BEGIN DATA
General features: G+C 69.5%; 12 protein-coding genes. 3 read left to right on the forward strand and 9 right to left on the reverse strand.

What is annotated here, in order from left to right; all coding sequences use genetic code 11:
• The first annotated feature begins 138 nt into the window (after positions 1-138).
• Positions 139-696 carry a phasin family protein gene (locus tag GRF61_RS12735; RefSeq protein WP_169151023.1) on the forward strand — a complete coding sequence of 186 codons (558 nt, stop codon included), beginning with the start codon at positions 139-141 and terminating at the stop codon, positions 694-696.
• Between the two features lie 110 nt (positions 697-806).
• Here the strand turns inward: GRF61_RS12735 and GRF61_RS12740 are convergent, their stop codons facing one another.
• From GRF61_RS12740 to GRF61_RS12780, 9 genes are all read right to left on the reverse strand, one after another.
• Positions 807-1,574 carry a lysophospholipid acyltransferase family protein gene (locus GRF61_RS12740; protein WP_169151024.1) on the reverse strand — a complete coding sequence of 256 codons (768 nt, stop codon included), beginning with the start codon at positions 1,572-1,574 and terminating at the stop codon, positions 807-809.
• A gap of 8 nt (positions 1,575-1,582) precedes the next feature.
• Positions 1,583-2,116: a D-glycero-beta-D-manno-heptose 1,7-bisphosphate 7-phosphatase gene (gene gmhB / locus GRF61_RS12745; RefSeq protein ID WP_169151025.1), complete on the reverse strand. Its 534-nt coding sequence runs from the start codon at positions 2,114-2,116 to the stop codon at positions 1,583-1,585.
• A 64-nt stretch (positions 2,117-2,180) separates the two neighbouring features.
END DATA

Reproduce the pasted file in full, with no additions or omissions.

General features: G+C 69.5%; 12 protein-coding genes. 3 read left to right on the forward strand and 9 right to left on the reverse strand.

What is annotated here, in order from left to right; all coding sequences use genetic code 11:
• The first annotated feature begins 138 nt into the window (after positions 1-138).
• Positions 139-696 carry a phasin family protein gene (locus tag GRF61_RS12735; RefSeq protein WP_169151023.1) on the forward strand — a complete coding sequence of 186 codons (558 nt, stop codon included), beginning with the start codon at positions 139-141 and terminating at the stop codon, positions 694-696.
• Between the two features lie 110 nt (positions 697-806).
• Here the strand turns inward: GRF61_RS12735 and GRF61_RS12740 are convergent, their stop codons facing one another.
• From GRF61_RS12740 to GRF61_RS12780, 9 genes are all read right to left on the reverse strand, one after another.
• Positions 807-1,574 carry a lysophospholipid acyltransferase family protein gene (locus GRF61_RS12740; protein WP_169151024.1) on the reverse strand — a complete coding sequence of 256 codons (768 nt, stop codon included), beginning with the start codon at positions 1,572-1,574 and terminating at the stop codon, positions 807-809.
• A gap of 8 nt (positions 1,575-1,582) precedes the next feature.
• Positions 1,583-2,116: a D-glycero-beta-D-manno-heptose 1,7-bisphosphate 7-phosphatase gene (gene gmhB / locus GRF61_RS12745; RefSeq protein ID WP_169151025.1), complete on the reverse strand. Its 534-nt coding sequence runs from the start codon at positions 2,114-2,116 to the stop codon at positions 1,583-1,585.
• A 64-nt stretch (positions 2,117-2,180) separates the two neighbouring features.